Galerie Frangulyan together with Tiago Francez, aka The Empty Belly, are pleased to invite you to the Vernissage of the Exhibition "ACHILLE" in the presence of the artist, which will take place on the 13th of September, 2018, at 7.00 pm.
The following exhibition will be on for 10 days from the 13th to the 23rd of September, 2018, from 2.00 to 7.00 pm general gallery visiting hours, or under appointment.
105 Rue Quincampoix
Born in 1990, Tiago Francez is an artist originally from Lisbon, Portugal. Having graduated from the Faculty of Fine Arts, University of Lisbon, he has spent the last decade working between Lisbon, Paris, Mulhouse and London. He also has been a prolific neo-muralist and has been painting walls all across Europe since 2012. He has been working on the current subject matter for the greater part of 7 years; “Achille” is his first ever solo exhibition and the culmination of his work on the thematic elements outlined below.
In antiquity, the Greeks were one of the first people to inquire deeply upon the human condition. Out of this thought was born the oft spoken tale of Achille, the prototypic example of the manifestation of both the weakness and strength in man. Achille is both a representation of the limitless and indestructible power of man, but also his inherent ego, frailty, and ultimately human flaws that are our omnipresent shackles. Curiously, the name Achille itself is defined by two words: áchos — meaning grief; and laós — meaning people or a nation. He is both a singular man in his sorrow and heroism, and all men in their grief and unity; he is both one point of immense power and all points in an amalgamation.
This leads to the concept of a dot, the most reduced term of the universe, both mathematically and philosophically. Aristotle was one of the first men to actually define an atom as the most fundamental and basic component of matter, thus not only is a point an atom—an absolute locus of infinitesimal power — but collectively an entity. In a quantum revelation, an atom is both there and then it isn’t, it is both itself in singularity and collectively an organism. The famous quantum slit experiment details the staggering truth that a particle — a dot — can be either in one place or in many; a wave or a photon depending on the sheer presence of the observer.
The real nature of the work is to inquire upon the lines that blur individuality and collectivism. At which point does an organism cease to be a component of its parts and become an entity? All matters of life are divided into moments in which they are singular units, or a multitude in a collective state. The genesis of a human being is the most curious situation in which this happens, in the almost comical mathematical paradox of our existence, 1+1 = 1. Upon our conception, we are separately sperm and ovum, each a discrete unit — whole in their own respects — yet distinctly destined for unity. Upon joining, they then form the singular zygote —the point of conception. The zygote’s mitosis leads to our inevitable formation. Finally, a baby is born in existential limbo, without a sense of self or unity. It cries out for understanding, bereft of the language to truly be understood, but its wails are objectively fueled with angst. It is seeking to determine its identity and can really only do this through its main observer — the mother. With all of its fragile mewling and suckling, it is almost as if the child is absorbing the mother, acclimating to her view of him, and her to the child’s view. To both parties — the mother and the child — they are each unknown variables, mysterious beings that are undefined and unquantifiable dots on a metaphysical plane.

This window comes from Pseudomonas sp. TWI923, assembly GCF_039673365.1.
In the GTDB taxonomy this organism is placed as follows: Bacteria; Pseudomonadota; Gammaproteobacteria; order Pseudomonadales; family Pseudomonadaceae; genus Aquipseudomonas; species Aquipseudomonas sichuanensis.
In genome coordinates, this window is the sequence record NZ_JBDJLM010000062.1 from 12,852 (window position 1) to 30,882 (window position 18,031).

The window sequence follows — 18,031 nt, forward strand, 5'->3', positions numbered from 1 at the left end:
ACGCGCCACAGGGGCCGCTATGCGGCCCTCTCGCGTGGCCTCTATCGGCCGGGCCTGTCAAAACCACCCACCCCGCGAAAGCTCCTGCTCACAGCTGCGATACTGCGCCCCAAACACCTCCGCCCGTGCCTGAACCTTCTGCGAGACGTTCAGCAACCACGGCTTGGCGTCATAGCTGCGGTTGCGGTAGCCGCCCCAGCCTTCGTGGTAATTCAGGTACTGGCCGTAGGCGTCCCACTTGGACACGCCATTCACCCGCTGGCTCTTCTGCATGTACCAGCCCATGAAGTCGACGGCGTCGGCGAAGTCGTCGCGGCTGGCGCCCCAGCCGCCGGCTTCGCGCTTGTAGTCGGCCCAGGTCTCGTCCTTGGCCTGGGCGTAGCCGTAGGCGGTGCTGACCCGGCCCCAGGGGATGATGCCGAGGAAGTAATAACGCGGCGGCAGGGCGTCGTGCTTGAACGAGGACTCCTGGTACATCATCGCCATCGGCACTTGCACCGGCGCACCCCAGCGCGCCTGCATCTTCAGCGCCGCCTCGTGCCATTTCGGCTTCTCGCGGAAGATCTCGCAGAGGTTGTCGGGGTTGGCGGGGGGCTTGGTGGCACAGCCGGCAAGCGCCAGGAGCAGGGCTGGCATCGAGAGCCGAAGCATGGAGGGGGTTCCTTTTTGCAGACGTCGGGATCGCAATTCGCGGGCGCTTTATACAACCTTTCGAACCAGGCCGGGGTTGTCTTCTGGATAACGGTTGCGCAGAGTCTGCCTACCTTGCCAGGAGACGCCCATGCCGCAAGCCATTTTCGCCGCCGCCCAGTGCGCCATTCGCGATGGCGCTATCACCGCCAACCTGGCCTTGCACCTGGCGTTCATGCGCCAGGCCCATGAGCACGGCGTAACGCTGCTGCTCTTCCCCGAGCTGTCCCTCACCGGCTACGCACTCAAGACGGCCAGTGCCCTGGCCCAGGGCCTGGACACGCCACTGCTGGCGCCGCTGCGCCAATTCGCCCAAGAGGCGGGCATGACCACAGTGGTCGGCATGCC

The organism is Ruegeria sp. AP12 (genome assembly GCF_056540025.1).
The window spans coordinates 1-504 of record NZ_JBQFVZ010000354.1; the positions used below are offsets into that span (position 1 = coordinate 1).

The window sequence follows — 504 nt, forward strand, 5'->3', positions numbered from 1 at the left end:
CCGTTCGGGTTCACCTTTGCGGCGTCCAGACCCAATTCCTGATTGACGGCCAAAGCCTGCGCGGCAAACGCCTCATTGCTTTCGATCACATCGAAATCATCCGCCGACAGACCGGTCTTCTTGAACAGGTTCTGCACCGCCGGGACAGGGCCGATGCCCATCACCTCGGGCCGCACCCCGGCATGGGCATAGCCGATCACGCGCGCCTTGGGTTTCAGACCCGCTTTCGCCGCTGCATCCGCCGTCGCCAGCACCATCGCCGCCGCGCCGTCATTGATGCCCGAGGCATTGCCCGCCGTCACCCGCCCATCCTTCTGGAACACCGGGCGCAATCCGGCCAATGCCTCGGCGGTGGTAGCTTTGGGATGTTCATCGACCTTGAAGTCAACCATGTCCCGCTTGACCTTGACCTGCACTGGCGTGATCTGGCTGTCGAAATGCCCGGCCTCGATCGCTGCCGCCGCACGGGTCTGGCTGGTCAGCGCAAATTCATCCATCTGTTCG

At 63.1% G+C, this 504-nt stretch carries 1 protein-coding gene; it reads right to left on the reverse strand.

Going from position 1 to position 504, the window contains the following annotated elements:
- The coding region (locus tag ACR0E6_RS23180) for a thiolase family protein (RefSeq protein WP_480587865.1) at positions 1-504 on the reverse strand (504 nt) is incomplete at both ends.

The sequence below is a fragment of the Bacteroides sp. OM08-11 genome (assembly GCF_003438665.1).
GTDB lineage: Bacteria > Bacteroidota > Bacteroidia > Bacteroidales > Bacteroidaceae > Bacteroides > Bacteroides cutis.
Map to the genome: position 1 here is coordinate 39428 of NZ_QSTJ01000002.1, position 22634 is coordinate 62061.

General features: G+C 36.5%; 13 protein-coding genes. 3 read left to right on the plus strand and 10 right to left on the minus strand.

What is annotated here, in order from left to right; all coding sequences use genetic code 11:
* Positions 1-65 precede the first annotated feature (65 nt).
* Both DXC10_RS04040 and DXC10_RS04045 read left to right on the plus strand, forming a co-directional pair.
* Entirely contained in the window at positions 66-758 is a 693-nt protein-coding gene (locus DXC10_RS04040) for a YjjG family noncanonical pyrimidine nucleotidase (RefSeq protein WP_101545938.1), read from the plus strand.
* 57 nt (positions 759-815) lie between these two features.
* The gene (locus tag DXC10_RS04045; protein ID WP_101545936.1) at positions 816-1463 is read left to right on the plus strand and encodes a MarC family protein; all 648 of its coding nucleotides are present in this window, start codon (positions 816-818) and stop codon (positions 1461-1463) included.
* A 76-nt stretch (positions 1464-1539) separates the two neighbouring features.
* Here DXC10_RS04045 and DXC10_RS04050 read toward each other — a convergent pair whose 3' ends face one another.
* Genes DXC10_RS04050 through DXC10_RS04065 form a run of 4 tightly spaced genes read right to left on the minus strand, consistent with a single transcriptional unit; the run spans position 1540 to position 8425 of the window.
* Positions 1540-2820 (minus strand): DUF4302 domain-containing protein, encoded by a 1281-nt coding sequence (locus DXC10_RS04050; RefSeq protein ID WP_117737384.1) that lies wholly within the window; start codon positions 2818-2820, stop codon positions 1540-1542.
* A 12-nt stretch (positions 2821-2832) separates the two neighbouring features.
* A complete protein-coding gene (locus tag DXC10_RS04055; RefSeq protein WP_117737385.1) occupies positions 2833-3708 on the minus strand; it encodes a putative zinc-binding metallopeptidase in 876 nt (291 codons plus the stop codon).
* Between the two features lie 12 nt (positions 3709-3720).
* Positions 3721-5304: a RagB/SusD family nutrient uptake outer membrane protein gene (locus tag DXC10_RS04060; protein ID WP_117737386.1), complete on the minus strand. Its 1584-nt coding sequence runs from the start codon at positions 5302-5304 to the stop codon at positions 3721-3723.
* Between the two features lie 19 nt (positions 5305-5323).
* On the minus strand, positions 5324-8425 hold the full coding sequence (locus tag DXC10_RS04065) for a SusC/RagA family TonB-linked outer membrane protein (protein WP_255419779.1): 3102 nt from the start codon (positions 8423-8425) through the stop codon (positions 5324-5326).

The observer is invited to explore the particular components of our being. Each work is a study in and of itself of the basic structures of our self. The observer may choose to look closely at the painting, and see the individual points, unique in their positioning. One may gradually step back and see them in clusters, and subsequently form the image in question. Ultimately, it, the final structure is formed; in some cases, a fetus, perhaps a cell, a limb, or an organ. However, the more one delves into a singular structure, the more you will see that it is furthermore a component of an even larger one. In that sense, all entities are both singular and unified. The birth of life is both a momentous and glorious event, celebrating the unification of cells and simultaneously the starting-point of a finite existence, insignificant in its multitude. In our embryonic stages we are in an existential limbo, the process of the assembly of our particles. The artistic study of our embryogenesis is an inquiry into the very nature of our divergence and convergence from and into singularity. Drawing parallels between the quantum and metaphysical nature of our perception through the usage of points to manipulate light and the observer’s perspective, combined with the biological dissection of our being, leads to a meticulous inquisition that links each cluster of our being to the existential paradox of Achille.